Nikon D7000 review

Nikon D7000 review by Lukas Gisbert Photographie

Photographe de mariage a Bayonne

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Build quality/ergonomic:

Probably not the best I’ve held in my hand but far from the worth, the thing with the D7000 is that it was not build to aim at professionals and the body is only partially made of magnesium which makes it light. Light is good especially when you carry it around all day long but dropping it or bang the camera around could be an issue (handle with care). I don’t think that you’ll find too many issues having it around your neck as long as you don’t have a telephoto lens attached to it.

Nikon D7000 review

Ergonomics of this camera are good and it’s really easy to get a good grip at it. All the buttons are easily accessed and like all Nikon bodies, every important setup can be access from the outside of the camera without needing to get in to the menu. This camera was build for any users and I even give it to my 4 year old son to take a few photos around the house, he has no problem with the weight or pressing the shutter button with his little hand.

Nikon D7000 review

ISO performance:

The camera performs well as long as you stay away from ridiculously high ISO, I’ve used this camera at ISO 1600-3200 and this was probably the highest I wanted to go to. At 3200, I will for sure need to use some noise reduction software as it will look grainy. However, the 16mp sensor helps keep the details and sharpness of the image

D7000 review

Nikon D7000 ISO 1600

Nikon D7000 review

Nikon D7000 ISO 200

Nikon D7000 review

Nikon D7000 ISO 200



Picture quality:

Mmm… I love it, it really shine if you can stay at low ISO; the 16mp gives a clean and crisp image which could be easily compare to higher model. It has an amazing dynamic range which will bring great details is shadows and highlights, much more than the D3s for example. Color depth is also very good and gets a great reproduction of the real world with no over saturated images.

When I use both cameras at Weddings, I normally find my self using this camera for very specific works, the main job for it is capturing details like rings and details but I also use it in the Church for extra reach when I’m not allowed to be near the Bride and Groom during the ceremony; this is unfortunately very common as the priest doesn’t want any one moving around on front of them when they working (Normal).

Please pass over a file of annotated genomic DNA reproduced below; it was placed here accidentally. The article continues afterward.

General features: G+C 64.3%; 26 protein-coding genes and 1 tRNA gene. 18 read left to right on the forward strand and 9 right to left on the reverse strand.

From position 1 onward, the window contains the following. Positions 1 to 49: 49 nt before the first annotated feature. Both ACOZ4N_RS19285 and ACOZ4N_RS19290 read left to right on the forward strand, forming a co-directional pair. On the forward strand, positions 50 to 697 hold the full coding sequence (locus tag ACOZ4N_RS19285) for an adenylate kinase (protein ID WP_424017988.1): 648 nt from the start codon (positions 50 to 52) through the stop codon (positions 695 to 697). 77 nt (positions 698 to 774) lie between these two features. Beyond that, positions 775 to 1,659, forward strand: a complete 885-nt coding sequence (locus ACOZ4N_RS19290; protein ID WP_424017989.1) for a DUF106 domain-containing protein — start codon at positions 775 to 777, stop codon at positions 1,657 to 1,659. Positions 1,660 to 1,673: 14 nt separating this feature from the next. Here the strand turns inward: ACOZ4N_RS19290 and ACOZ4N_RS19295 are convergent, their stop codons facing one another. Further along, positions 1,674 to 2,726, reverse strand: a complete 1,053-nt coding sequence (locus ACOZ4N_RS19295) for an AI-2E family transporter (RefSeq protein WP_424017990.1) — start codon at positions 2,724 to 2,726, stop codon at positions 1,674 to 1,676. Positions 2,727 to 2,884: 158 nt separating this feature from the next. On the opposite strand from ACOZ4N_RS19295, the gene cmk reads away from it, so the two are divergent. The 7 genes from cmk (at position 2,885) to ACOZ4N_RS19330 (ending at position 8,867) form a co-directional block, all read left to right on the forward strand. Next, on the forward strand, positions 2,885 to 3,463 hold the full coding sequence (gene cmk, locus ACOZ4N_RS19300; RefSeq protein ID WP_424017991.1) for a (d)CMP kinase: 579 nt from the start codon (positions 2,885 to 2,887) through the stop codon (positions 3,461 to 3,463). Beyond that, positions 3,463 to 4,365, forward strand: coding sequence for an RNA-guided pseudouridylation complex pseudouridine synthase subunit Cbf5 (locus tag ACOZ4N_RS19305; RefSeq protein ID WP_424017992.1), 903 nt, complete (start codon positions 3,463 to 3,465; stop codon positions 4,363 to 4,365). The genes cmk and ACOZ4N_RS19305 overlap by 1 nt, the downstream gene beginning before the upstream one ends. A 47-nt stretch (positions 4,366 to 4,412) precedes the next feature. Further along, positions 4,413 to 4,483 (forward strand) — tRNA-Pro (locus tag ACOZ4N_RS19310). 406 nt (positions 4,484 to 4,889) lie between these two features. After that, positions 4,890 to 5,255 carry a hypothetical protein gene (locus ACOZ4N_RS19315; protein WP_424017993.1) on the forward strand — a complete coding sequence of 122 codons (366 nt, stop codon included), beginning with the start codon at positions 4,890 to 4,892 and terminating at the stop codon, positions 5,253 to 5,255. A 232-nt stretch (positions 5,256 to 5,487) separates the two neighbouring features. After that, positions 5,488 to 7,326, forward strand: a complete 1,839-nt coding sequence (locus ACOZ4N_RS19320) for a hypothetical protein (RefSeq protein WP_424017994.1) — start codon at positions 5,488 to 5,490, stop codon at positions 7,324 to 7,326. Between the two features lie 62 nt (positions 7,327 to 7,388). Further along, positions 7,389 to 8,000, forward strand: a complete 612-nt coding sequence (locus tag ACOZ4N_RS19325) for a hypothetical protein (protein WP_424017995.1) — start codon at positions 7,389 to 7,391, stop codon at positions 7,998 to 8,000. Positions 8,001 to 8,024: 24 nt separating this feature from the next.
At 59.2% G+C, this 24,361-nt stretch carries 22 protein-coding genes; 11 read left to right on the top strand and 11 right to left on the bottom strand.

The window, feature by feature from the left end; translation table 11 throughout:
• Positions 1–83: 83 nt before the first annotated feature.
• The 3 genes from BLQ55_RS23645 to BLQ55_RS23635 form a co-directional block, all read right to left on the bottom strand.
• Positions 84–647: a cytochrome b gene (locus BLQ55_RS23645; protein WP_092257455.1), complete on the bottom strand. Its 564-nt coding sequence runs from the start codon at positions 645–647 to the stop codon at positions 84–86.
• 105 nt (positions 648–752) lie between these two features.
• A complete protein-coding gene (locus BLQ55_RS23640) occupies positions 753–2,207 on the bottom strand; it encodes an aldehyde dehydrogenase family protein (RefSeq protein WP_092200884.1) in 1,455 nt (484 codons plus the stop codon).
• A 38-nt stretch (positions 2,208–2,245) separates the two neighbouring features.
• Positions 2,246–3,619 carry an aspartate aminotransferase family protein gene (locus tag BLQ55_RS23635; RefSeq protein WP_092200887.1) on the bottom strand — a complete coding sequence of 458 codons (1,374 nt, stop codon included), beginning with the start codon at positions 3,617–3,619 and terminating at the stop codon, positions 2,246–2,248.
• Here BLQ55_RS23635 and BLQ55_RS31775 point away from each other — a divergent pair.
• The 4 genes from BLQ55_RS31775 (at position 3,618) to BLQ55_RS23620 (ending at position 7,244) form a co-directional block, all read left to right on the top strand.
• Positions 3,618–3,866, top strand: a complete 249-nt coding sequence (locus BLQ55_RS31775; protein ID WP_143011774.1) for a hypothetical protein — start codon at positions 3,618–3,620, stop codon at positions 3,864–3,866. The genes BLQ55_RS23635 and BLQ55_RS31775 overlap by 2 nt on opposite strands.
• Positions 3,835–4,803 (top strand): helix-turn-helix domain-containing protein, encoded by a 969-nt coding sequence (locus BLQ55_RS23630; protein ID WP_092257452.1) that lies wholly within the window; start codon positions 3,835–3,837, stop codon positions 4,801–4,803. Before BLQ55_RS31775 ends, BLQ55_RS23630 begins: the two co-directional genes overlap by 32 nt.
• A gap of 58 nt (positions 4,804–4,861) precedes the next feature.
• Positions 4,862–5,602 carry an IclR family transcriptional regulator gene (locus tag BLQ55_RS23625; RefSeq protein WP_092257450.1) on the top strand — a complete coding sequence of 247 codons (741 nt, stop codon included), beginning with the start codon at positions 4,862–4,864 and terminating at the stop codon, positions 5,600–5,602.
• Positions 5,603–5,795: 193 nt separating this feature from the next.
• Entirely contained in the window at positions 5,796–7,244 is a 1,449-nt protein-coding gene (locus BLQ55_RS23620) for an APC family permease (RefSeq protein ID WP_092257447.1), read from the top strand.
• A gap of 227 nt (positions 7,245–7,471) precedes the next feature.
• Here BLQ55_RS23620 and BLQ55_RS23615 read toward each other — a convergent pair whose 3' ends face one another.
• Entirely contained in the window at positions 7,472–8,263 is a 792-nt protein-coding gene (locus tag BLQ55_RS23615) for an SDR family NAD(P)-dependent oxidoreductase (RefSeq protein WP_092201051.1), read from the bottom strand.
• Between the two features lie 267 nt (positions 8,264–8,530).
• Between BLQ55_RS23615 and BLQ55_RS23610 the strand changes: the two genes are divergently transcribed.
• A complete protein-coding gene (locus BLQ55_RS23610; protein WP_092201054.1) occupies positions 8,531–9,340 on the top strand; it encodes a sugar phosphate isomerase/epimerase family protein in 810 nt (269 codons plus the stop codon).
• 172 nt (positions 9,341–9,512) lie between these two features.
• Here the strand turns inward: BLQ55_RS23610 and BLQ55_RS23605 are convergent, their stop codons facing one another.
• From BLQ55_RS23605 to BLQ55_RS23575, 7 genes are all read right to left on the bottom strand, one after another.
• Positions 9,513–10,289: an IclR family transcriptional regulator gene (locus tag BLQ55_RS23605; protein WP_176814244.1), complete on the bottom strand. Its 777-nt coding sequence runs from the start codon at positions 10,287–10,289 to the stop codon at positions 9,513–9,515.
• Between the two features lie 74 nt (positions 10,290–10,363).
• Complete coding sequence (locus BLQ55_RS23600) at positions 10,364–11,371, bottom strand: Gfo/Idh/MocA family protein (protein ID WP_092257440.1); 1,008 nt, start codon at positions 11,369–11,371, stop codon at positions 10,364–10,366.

Rachael & Martin

D7000 rings

I find that the D7000 expose brighter than the D3s when I use them side to side using them both in Aperture priority, the spot metering which I use a lot uses a larger section of the photo which doesn’t always work and I normally have to be careful in getting a reading from the right place.

The file uploaded to the computer look great, especially the ones taken with care and good light. Using a good lens will help in getting better photos but this body will not let you down.


You can record videos at up to 1080p 24. The auto focus in video mode is awful and after using it a few times, you quickly go back to the manual focus. A big disappointment as this was one of the reason I got this camera.

Once you’ve passed the autofocus point you can than discover a very decent video quality that could be used to do work; this is far from the quality to can get from the D800/D4 but as a good advantage over recent semi-pro bodies that didn’t have the video mode like the D200/D300 and even D700.


Conclusion and final thought:


I have owned the D200, D300, D300s and now the D7000 which are all crop sensors; the D7000 is the lightest and smallest camera but definitely the one that has the most to offer when it comes to image quality and features. This camera really is fantastic for the size and price tag you get it for. This camera will not let you down, what ever the size job

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